Last year in Texas sports was summed up by the cover of Texas Monthly’s “Bum Steer” issue: Jerry Jones and Bevo, the faces of two struggling franchises, sat together, drowning their sorrows. It wasn’t exactly a sports year to remember … with the exception of the Texas Rangers making their first-ever World Series appearance.
This year was a different story. From August on, 2011’s sports narrative was dominated by the apparent dissolution of our state’s signature college sports rivalry, but beyond that soap opera, it was a pretty excellent year for many different Texas sports in many different corners of the state … with the exception of the Texas Rangers losing the World Series for the second year in a row.
Here are the five most memorable Texas sports stories of the year:
1. ______ of the Year: The Longhorn Network
Time magazine has infamously named everyone from Adolf Hitler and Ayatollah Khomeini to “You” and “The Protester” as its man or person of the year. In that spirit, where the “honor” doesn’t have to be a compliment, we have no trouble anointing the Longhorn Network, the University of Texas’s joint television venture with ESPN, as the most influential sports entity in the state.
The channel, which is still largely unavailable on most cable and satellite systems, spurred Texas A&M to leave for the Southeastern Conference, brought TCU and West Virginia into the Big 12, and, for now at least, put an end to Texas and Texas A&M’s annual rivalry in football and beyond. (Though at the moment, the Aggies are still listed in every future UT schedule).
On the field, a season of high expectations for the Aggies and hopeful comeback plans for the Longhorns turned out to be defined by the rivalry and nothing else: uninspiring 7-5 UT scored a huge win to go with its $300 million LHN payday, and the hugely disappointing 6-6 Aggies (which had begun the season ranked ninth in the country) ended up firing head coach Mike Sherman.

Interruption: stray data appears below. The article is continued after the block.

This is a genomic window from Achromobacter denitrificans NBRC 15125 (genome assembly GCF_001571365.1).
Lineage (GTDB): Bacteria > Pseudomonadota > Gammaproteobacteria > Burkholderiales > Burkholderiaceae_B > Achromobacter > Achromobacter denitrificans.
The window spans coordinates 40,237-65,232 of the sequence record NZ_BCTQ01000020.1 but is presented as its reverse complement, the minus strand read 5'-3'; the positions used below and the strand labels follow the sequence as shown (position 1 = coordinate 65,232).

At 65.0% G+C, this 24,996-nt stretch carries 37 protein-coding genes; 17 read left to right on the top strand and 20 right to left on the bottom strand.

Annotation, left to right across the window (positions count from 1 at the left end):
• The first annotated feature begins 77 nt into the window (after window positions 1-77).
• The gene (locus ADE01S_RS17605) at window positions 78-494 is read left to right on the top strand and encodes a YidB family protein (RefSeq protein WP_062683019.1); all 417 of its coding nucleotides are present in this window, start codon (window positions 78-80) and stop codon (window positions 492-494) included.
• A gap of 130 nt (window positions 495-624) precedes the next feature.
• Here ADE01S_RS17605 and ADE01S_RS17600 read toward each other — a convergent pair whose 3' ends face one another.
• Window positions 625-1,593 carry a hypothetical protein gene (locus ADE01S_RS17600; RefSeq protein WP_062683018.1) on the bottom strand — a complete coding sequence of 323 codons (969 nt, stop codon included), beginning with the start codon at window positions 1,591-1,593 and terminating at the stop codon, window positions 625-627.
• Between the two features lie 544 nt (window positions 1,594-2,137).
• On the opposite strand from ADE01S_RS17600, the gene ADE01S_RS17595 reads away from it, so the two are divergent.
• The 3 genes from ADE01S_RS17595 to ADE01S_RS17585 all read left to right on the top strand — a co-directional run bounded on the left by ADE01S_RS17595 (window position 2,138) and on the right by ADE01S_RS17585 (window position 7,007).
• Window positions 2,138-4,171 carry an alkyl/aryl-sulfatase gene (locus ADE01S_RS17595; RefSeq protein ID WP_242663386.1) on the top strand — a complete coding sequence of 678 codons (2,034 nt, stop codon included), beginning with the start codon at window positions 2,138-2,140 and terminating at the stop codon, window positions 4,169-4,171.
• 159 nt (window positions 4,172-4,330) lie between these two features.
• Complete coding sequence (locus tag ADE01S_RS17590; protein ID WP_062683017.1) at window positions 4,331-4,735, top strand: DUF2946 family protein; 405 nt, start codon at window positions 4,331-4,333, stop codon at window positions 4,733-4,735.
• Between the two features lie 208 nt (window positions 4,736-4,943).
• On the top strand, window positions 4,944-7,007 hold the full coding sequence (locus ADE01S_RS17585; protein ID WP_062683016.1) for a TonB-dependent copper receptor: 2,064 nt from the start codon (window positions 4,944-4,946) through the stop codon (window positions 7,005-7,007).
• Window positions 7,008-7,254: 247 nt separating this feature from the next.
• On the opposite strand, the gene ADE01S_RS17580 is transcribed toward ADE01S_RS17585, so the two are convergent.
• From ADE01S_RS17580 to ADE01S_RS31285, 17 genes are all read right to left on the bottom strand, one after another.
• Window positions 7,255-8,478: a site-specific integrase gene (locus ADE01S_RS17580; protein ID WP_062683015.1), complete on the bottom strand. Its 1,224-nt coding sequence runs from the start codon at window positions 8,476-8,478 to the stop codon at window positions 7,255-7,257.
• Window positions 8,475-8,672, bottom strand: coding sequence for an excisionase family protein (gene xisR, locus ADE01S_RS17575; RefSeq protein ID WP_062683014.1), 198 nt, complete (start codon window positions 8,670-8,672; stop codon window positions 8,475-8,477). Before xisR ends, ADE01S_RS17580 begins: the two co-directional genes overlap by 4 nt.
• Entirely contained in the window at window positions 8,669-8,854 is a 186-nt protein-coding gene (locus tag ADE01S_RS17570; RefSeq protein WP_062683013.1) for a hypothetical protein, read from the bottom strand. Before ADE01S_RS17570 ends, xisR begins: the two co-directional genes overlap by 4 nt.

A&M then plucked Kevin Sumlin from the University of Houston to be its new head coach—its first-ever African-American coach and only the fourth one ever in the SEC.
As for UT, Forbes just named it the most valuable college football program in America, despite the two-season record of 12-12, and without even including the finanical windfall of the LHN.
2. The Championship Aggies: Texas A&M Women’s Basketball Team Takes It All
You think LSU has it rough, having to play Alabama a second time to win the BCS football championship? Baylor’s women’s basketball team beat Texas A&M not once, not twice, but three times before the NCAA tournament. The number-one ranked Bears looked to be on the path to the championship, but when the two schools ended up in the same regional bracket, the Aggies took the one that mattered most, then upset Stanford and handled Notre Dame to give the school its first-ever title, making head coach Gary Blair (pictured above), a Texas Tech alum and former Dallas high school bench boss, a folk hero in the process. Even ESPN’s the Sports Guy, Bill Simmons, tuned in and noticed that the A&M-Notre Dame game was far more entertaining than its men’s equivalent this year.
3. The O’Brien Trophy Belongs to Dallas
This doesn’t rank higher because it’s not like the state of Texas hasn’t seen an NBA champion more than a few times in the past two decades ( ducks). That aside, who’d have guessed that it would be the Mavericks, not the Rangers (or, heh, the Cowboys), that would lose the “long-suffering” adjective this year? Heck, who’d have guessed that knocking off the Lakers wouldn’t be the high point of the post-season? Or that Mark Cuban’s team would become American’s team, if only because everybody hated LeBron, Wade, Bosh, and the Miami Heat so much.
And no less extraordinary than what the team did on the court was the Mark Cuban we saw off it: low-key (he went into Twitter radio silence for the post-season), classy (letting original Mavs owner Donald Carter get the trophy first), and finally, amusingly jubilant:
4. The Texans Get Their Day
This had to be the year the Houston Texans finally made the playoffs, but back when they were 3-3, with star players getting injured every week, even their most devoted fans had doubts. All the team has done since then was win seven straight games behind third-string quarterback T.J. Yates to wrap up the division early. Having gone from fired Cowboys head coach to genius Texans defensive coordinator, Wade Phillips has the chance to be as beloved as his father, Bum, if the Texans can do some damange in the playoffs. And if they somehow win the Super Bowl, he’s our sportsman of the year (unless Yates is).